At least one of the station sponsors, Napa Auto Parts, is looking at its relationship to the station, according to Mark Pascuzzo, district manager. The automotive parts dealer's name is on the web site as the sponsor of the "Babe Galleries."

        "I didn't realize they were putting that sponsorship on the babe page," he said. "That's not our deal."

        He said he planned to meet with the station.

        Davis was pleased Tuesday when she heard the hosts had been suspended, although she wasn't opposed to them returning to the air in the future.

        "I guess that's up to their station to decide how well they do," she said. "We can all do better and we can all learn."
        Don't worry that it's not good enough for anyone else to hear... just sing, sing a song.sigpic


        • #5
          Yeah - I saw that too Blackbear, and forwarded that article to G105 and Clear Channel, saying apparently - this is the norm for their company...

          However - I did get this in an e-mail today...


          New Partnership Will Promote and Support American Indian Issues

          RALEIGH – Commission of Indian Affairs Chairman Paul Brooks today acknowledged and accepted apologies offered by G105 for derogatory and racially charged remarks made during the April 1 broadcast of the station’s “Bob and the Showgram” and agreed to partner with Clear Channel Communications on future efforts to promote and support issues of importance to North Carolina’s American Indian population.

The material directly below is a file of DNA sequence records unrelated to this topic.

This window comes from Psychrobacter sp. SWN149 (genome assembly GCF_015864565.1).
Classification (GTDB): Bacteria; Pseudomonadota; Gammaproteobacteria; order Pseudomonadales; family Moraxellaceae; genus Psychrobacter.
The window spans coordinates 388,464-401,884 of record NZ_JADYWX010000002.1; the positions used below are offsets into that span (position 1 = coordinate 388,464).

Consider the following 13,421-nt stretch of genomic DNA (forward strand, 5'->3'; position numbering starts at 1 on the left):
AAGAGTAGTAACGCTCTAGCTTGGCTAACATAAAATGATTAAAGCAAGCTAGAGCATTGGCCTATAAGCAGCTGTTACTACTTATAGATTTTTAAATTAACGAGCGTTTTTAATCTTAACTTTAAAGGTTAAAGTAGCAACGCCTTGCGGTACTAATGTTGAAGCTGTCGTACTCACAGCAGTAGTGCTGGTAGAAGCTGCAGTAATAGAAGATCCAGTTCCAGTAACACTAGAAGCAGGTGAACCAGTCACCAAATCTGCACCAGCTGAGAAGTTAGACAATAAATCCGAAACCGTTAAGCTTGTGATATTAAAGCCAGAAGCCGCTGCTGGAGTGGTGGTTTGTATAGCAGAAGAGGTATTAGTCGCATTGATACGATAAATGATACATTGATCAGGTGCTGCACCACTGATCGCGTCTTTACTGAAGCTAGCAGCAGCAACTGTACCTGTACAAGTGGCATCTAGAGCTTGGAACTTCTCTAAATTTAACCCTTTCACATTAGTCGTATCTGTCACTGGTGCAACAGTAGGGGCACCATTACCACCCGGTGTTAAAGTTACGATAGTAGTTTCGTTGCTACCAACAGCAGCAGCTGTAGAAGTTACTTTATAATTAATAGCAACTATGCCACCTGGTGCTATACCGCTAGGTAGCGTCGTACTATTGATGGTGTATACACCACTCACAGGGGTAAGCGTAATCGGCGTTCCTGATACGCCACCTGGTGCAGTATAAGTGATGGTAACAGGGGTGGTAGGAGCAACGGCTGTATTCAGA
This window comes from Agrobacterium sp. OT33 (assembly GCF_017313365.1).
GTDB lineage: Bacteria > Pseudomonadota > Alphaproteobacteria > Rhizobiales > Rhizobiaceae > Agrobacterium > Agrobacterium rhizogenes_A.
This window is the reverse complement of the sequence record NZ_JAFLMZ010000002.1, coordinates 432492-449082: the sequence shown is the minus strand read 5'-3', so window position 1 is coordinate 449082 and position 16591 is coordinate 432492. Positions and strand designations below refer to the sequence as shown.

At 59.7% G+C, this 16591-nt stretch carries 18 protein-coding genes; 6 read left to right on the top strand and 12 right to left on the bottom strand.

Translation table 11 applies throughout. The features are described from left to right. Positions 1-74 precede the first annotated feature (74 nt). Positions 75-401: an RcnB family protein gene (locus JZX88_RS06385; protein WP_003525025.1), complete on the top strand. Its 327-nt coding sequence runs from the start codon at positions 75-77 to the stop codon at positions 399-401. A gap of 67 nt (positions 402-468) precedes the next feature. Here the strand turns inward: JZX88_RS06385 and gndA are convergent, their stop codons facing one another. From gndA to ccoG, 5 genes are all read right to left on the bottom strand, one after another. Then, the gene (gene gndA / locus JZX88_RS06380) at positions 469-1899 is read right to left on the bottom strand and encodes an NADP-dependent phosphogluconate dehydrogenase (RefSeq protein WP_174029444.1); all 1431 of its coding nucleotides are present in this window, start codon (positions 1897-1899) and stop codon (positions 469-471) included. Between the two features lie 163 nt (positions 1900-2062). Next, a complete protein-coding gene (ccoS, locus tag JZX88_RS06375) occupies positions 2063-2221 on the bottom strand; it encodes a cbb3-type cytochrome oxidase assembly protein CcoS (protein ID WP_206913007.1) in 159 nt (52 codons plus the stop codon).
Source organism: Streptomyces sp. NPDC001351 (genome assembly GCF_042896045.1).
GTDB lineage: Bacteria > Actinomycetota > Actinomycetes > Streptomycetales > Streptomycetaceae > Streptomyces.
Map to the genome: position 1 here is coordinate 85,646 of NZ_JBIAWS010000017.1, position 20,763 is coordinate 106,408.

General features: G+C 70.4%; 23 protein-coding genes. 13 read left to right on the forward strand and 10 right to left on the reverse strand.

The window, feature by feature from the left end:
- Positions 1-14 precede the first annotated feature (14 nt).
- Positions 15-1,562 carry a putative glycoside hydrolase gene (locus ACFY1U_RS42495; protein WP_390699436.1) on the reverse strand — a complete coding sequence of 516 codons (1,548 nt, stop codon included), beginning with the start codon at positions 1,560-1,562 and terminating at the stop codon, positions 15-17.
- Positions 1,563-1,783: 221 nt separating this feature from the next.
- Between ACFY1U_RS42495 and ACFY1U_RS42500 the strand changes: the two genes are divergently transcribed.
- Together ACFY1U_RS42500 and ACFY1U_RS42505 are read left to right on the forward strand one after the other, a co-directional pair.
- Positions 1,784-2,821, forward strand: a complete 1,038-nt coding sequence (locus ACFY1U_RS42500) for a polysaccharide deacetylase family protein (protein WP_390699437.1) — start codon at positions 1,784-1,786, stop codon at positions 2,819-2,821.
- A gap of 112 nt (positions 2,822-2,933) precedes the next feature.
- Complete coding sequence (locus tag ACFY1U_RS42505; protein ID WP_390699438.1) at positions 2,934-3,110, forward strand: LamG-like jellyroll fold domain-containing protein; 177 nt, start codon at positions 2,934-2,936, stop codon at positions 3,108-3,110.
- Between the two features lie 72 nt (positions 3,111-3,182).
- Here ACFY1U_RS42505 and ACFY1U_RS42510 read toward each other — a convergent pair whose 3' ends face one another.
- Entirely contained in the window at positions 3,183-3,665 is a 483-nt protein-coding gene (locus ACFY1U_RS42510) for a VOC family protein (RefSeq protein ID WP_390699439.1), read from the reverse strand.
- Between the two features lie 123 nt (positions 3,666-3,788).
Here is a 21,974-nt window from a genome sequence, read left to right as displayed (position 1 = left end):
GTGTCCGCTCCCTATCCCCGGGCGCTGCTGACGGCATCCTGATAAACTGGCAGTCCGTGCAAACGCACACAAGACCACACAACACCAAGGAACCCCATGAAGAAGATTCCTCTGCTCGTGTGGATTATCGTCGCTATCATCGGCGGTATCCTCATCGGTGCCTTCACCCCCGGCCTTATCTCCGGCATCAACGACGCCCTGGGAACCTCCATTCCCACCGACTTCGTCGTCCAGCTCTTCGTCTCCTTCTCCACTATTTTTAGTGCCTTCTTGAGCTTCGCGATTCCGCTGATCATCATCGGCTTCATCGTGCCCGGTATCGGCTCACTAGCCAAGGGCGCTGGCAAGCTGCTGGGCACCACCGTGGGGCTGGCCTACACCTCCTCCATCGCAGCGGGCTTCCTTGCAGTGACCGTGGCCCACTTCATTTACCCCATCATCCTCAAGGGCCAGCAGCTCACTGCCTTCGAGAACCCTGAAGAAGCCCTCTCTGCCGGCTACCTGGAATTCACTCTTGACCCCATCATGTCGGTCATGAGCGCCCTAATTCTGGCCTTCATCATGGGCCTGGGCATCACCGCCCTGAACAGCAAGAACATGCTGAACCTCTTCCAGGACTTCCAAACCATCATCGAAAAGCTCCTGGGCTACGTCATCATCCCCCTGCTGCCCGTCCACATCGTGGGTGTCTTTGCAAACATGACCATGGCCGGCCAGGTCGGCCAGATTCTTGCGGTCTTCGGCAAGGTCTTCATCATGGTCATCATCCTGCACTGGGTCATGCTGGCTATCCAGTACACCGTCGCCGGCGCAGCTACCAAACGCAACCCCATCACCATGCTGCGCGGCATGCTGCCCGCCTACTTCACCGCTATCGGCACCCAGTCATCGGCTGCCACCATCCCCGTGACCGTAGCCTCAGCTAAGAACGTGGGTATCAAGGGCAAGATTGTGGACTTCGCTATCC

“Our meeting today with G105 General Manager Dick Harlow was positive and reflected the educational outreach and cultural acceptance we sought,” Brooks said. “He demonstrated a willingness to open the door to a wide-reaching partnership and was sincere in his apology. He gave us his personal assurance that negative stereotypes of American Indians will not be heard again on G105.”

          Harlow provided the Commission an audio copy of the on-air apology delivered on April 8 by Showgram host Bob Dumas, as his as well own on-air apology, both of which have been linked to the Commission of Indian Affairs website at State of North Carolina - Department of Administration . He said an agreement will be drafted soon regarding the support of American Indian-related education and outreach that will be provided on all four local radio stations owned and operated by Clear Channel Communications.

          Commission Executive Director Greg Richardson described the meeting as “historic” in its scope and spirit of cooperation. Other participants included Chairman Jimmy Goins, Chief of the Lumbee tribe, and Ed Brooks, attorney for the Lumbee Tribe.


          G. Richardson, Executive Director

          NC Commission of Indian Affairs

          1317 Mail Service Center

          Raleigh, North Carolina 27699-1317

          Main Number: (919) 789-5900

          FAX: (919) 420-1373

          Everything is gonna be alright!

          Be blessed - got love???

          This b me.....